Last week, Bitcoin Developer Marco Falke logged his 1,752nd commit to the Bitcoin Core codebase, passing W. J. van der Laan to become the project’s most prolific Core Dev in terms of individual changes submitted.
Falke, who has been a full-time Bitcoin Core repository maintainer since 2016, is quick to point out that many of his commits are minor tweaks that can be easily merged into the codebase, and that this milestone does not make him Bitcoin’s most important or enterprising contributor. But, after all, Bitcoin is code, and the work that Falke does every day as a code maintainer — reviewing contributions to ensure that they improve the protocol, maintaining network continuity, and organizing the code so that developers can easily work with it — is critical.
“I believe the majority of my contributions are smaller improvements, each of which is exciting for its own reasons,” Falke told us. “I’ve mostly kept improving my testing and devoting time to quality assurance and review.”
Falke’s contributions to Bitcoin’s testing infrastructure, which he identified early on as an inefficiency in the project that he was passionate about improving, have probably been the most significant. Bitcoin’s test environment is used to evaluate potential code changes, allowing developers to peer review each other’s work and spot potential issues. Falke has spent much of his career working to improve the test environment and make the process more efficient.
“When I realized how important Bitcoin Core was, I realized that the testing infrastructure for Bitcoin Core was woefully inadequate, and I was motivated to improve it,” said Falke, who began “lurking” on the Bitcoin project in 2014 and began contributing code the following year. “For example, back then, most functional tests were either superficial or completely broken, incapable of detecting any issues at all. I started by fixing the obvious bugs in the tests and rewriting the test framework to use modern Python 3, rather than the deprecated Python 2 at the time.”
Falke was based in New York City until last year, where he worked full-time for Bitcoin research and development firm Chaincode Labs. But now, thanks to an open-source developer grant from cryptocurrency exchange OKCoin, he works remotely from an undisclosed location, a revenue source he claims makes it much easier for developers to work on open-source projects like Bitcoin Core.
“Aside from my work, I enjoy getting (mostly) regular and adequate sleep, because my brain will refuse to work if I go more than a few days without getting at least eight hours of sleep,” Falke added. “I also try to exercise at least every other day to give my brain more time to recover and to keep the rest of my body stimulated through sport.”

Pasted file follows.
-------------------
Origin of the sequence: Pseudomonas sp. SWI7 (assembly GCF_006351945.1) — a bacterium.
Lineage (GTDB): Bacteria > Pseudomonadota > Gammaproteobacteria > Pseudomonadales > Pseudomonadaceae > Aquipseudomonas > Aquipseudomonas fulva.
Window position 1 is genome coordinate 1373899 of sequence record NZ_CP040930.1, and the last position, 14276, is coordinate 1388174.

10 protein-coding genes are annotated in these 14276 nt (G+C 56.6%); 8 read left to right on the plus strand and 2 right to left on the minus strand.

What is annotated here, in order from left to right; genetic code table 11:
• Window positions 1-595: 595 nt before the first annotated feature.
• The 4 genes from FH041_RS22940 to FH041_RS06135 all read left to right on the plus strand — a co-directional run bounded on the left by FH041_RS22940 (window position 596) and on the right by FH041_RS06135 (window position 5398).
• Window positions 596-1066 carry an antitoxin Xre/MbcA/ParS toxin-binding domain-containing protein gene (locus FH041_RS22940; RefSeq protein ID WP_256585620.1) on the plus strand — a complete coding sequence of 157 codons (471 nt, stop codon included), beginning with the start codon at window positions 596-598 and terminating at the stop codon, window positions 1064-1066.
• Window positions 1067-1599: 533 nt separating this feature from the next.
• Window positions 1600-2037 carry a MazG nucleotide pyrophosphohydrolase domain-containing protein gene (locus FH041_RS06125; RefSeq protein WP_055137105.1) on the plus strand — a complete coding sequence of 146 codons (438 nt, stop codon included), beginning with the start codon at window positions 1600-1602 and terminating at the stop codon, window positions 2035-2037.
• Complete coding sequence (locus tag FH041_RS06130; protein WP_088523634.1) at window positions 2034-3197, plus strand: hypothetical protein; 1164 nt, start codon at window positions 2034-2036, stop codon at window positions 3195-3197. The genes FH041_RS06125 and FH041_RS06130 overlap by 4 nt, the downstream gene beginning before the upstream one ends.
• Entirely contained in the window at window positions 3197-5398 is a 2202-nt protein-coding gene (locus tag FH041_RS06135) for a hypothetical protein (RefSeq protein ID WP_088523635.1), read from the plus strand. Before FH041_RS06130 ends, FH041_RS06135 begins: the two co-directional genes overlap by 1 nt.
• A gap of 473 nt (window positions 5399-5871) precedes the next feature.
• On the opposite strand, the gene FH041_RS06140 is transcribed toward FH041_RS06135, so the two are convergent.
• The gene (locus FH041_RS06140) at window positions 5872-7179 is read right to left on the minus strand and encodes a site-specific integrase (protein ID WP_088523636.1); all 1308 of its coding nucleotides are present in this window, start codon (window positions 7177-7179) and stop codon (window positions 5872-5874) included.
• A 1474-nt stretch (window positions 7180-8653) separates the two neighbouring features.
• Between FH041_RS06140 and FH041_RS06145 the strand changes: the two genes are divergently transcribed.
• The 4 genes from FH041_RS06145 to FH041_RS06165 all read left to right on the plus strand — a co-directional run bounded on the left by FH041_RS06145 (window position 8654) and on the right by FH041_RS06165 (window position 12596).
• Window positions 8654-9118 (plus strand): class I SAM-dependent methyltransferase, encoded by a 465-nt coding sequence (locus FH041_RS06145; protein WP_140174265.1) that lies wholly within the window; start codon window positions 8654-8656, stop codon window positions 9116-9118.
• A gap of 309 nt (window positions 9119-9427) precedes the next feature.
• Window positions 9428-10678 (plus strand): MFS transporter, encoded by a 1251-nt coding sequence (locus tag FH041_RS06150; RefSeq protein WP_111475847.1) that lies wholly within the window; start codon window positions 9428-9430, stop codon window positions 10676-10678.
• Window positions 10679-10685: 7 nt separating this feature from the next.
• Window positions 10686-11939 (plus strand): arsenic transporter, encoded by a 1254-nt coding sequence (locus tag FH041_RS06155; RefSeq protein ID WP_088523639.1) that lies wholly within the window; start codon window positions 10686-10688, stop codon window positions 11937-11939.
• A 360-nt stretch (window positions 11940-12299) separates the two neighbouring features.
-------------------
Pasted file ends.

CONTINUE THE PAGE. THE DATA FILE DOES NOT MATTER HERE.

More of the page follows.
It should come as no surprise that Bitcoin’s most active maintainer, who is also one of the project’s quality assurance leaders, considers the project’s notorious resistance to change to be one of its most distinguishing characteristics.
Falke said of Bitcoin Core as a software project, “One major difference is the level of scrutiny.” “Any change to Bitcoin Core must go through a code review process. Changes that affect critical areas (such as consensus or networking code) or are deemed riskier must be reviewed by multiple people… This is a good thing for Bitcoin, because users don’t want the consensus rules to change at random.”
Bitcoin, as the world’s most important open-source software project, is a trailblazer in a number of ways. Another important feature of the Bitcoin project, according to Falke, is the ability for users to verify new code releases (which are provided as “compiled release binaries,” or compiled versions of the application for computers to read and implement) and protect against malware injection. Core Devs provide “reproducible builds,” software compilations that serve as instructions to verify new code, to help users authenticate the new releases — something Falke believes should be a standard way to ship releases in the world of open-source software, but isn’t.
Finally, Falke emphasized Bitcoin’s extensive “fuzz testing,” a quality assurance technique that aids in the detection of code errors that could otherwise lead to security breaches or other issues.
He added, “Bitcoin Core is also extensively fuzz tested, which isn’t yet the norm for the average open-source project.” “While I am pleased with the overall state of our testing infrastructure, I believe that fuzz tests are still a low-hanging fruit for improvement.”
Falke also sees education as a major need in the Bitcoin developer community, which he tries to address as much as possible.
Falke is clearly happy to maintain the network and keep it running for the rest of us as someone whose work is in the daily nurturing of Bitcoin Core, which is now leading its history in the number of successful changes made to the code.